Freedom of the Press
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West Bank and Gaza Strip *
Press Freedom Score (0 = best, 100 = worst)
Legal Environment(0 = best, 30 = worst)
Political Environment(0 = best, 40 = worst)
Economic Environment(0 = best, 30 = worst)
Press freedom in the Palestinian territories is restricted by ongoing violence, as well as abuses at the hands of three different governing authorities: the Fatah-controlled Palestinian Authority (PA) in the West Bank; the Hamas-led government in the Gaza Strip; and the Israeli military, which occupies parts of the West Bank and is at war with Hamas. Journalists faced harassment, detentions, assaults, and restrictions on their freedom to report throughout 2011.
The Palestinian basic law and the 1995 Press and Publication Law provide for freedom of the press and freedom to establish media outlets, and state that there should be no censorship. However, restrictions are allowed if press activity threatens “national unity” and “Palestinian values.” This vague terminology gives authorities ample leeway to impede journalistic activity via legal means, including by bringing criminal libel charges. In the West Bank, the PA Ministry of Information regulates all television and radio station licenses. Although no official measures have been taken, West Bank authorities often treat Hamas-affiliated outlets—most prominently Al-Quds and Al-Aqsa TV—as “illegal” and thus subject to persistent harassment. Following its 2007 takeover of Gaza, the Hamas government introduced a new system of accreditation under which all outlets and journalists are required to register with the authorities. West Bank and Gaza authorities have banned broadcast outlets and newspapers associated with Hamas and Fatah, respectively.
According to a 2011 report by the Palestinian Center for Development and Media Freedoms (MADA), physical attacks, arrests, detentions, and confiscation of equipment by both Palestinian security forces increased by over 45 percent between 2009 and 2010, a trend that continued in 2011. The cumulative pressure has driven many journalists to practice self-censorship. In addition, security services from both authorities cracked down on journalists covering popular demonstrations during 2011, though the situation was worse in Gaza than in the West Bank. In the West Bank, at least two journalists were attacked while covering a February demonstration. The previous month, Al-Jazeera’s release of the so-called “Palestine Papers” prompted extensive official condemnation of the Qatar-based television network and attacks by Palestinian youths on the Jazeera-linked Pali Media Agency and Al-Jazeera’s offices in the West Bank—though Palestinian police intercepted the attackers. Also in January, PA president Mahmoud Abbas ordered the closure of a local television station affiliated with his intra-Fatah rival—and rumored coup conspirator—Mohammed Dahlan. In September, a Hebron court acquitted journalist Alaa al-Titi of “breaching the peace” and “inciting sectarian violence” because of his work at Al-Aqsa TV. Al-Titi had been charged in October 2008.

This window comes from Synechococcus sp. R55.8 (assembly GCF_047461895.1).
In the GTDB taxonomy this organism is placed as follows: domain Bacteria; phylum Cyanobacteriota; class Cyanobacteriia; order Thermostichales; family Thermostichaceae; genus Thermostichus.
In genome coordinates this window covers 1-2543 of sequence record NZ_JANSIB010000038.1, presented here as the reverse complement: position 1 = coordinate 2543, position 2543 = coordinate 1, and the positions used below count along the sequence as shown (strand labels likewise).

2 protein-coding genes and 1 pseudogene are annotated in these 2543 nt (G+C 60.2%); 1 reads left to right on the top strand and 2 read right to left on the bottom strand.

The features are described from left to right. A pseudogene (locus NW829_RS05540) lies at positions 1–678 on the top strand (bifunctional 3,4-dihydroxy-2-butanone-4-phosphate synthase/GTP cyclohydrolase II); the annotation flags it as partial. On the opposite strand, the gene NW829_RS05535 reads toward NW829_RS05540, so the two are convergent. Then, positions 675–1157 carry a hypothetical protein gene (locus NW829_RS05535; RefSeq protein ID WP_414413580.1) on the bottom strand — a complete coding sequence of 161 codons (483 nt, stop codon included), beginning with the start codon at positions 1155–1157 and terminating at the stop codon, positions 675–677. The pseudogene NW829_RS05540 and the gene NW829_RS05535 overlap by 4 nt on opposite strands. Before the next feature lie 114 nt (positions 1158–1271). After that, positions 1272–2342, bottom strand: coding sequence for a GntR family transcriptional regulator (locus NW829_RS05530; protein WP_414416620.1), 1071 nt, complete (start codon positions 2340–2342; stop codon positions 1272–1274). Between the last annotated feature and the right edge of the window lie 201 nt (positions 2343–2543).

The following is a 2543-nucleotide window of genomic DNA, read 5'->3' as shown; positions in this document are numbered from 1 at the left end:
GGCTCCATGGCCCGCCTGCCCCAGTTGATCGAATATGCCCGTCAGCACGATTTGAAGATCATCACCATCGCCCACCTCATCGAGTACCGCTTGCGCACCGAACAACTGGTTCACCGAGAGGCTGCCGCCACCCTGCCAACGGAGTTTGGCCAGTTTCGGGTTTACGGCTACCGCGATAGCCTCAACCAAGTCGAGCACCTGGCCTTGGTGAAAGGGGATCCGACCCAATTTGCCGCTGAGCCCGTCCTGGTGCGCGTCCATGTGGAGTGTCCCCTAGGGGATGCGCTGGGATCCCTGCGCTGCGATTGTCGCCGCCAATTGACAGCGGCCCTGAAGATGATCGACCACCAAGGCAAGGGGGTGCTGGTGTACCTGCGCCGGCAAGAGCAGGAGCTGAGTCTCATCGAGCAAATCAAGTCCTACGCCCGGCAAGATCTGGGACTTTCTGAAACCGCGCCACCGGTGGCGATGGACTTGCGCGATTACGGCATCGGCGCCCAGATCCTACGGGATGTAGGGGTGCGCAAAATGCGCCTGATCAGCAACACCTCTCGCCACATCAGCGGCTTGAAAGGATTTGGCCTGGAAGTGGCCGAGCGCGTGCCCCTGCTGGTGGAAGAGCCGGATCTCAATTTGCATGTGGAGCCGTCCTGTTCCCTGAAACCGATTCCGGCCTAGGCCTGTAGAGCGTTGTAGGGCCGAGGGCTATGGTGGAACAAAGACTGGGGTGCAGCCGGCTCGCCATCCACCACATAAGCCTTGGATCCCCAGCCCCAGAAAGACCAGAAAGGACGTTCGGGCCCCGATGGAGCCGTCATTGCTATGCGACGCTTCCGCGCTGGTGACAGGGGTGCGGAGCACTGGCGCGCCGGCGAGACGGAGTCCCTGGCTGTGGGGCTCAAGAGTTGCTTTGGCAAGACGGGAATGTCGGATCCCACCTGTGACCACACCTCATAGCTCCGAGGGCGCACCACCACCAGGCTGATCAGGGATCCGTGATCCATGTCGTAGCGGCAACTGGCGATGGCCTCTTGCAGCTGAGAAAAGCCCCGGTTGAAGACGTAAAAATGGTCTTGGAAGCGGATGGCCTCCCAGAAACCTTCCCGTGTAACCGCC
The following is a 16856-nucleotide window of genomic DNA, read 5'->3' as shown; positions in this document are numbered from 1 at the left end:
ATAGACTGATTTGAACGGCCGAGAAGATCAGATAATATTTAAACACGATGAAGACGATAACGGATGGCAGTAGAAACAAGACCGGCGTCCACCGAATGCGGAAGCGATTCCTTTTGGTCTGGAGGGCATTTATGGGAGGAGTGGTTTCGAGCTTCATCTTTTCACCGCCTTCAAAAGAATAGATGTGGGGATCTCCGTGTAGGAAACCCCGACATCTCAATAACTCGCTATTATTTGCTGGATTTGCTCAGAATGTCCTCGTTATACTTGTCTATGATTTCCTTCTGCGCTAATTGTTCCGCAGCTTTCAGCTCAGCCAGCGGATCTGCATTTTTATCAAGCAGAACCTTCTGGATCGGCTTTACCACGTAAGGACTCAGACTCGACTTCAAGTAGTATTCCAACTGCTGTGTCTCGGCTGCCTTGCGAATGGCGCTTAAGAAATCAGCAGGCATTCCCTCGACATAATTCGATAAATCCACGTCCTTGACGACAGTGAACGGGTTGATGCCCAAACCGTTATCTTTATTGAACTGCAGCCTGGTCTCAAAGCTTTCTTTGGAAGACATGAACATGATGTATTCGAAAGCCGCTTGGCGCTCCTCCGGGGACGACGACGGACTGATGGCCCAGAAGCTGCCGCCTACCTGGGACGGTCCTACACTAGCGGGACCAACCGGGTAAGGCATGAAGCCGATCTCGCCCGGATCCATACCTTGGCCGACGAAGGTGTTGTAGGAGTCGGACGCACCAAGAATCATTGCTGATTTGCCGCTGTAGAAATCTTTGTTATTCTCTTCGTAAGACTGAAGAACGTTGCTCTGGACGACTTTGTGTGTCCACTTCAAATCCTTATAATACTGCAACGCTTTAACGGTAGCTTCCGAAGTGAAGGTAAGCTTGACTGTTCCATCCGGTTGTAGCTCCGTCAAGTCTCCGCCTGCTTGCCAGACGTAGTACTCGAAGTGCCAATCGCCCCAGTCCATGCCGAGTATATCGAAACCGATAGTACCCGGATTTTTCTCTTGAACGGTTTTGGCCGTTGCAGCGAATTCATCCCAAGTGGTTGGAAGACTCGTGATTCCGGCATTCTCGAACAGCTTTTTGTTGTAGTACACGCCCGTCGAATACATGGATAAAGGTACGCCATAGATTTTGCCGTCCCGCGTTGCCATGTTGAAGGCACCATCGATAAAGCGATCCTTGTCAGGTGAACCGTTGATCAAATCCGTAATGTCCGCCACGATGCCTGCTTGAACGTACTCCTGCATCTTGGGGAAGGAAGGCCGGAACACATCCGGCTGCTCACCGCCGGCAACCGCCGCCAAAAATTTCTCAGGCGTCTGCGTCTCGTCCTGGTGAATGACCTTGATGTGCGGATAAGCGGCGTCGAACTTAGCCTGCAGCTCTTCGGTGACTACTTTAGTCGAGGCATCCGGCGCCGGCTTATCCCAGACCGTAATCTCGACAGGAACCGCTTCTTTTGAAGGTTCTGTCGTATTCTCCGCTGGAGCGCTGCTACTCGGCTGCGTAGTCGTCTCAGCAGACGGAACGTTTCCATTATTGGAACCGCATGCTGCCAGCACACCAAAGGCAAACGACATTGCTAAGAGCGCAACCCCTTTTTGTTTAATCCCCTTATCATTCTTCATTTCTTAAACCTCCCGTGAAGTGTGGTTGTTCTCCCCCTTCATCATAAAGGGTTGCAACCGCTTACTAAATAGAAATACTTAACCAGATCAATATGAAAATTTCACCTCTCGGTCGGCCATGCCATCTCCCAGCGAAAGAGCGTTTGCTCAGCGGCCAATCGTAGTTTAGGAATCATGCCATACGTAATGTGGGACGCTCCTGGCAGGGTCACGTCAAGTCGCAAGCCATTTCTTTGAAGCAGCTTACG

In March, MADA reported several instances of journalists in Gaza being beaten, threatened, and detained during Hamas crackdowns on demonstrations in support of Egyptian antigovernment protesters and Palestinian national unity. Most detained journalists were formally asked to pledge not to cover any more unauthorized demonstrations. Following one such protest, security personnel raided the bureaus of Reuters, Cable News Network (CNN), and Japan’s NHK, attacking journalists and destroying equipment, according to the Committee to Protect Journalists (CPJ). Human Rights Watch (HRW) accused Hamas of torturing bloggers and other social-media activists who were involved in planning the demonstrations. In unrelated events in Gaza, Italian journalist Vittorio Arrigoni was killed in April by a terrorist group that is a rival of Hamas, Al-Tawhid wal-Jihad, while in October a group of Hamas-affiliated journalists forcibly took over the Gaza offices of the Palestinian Journalists’ Syndicate, a professional union linked to the International Federation of Journalists.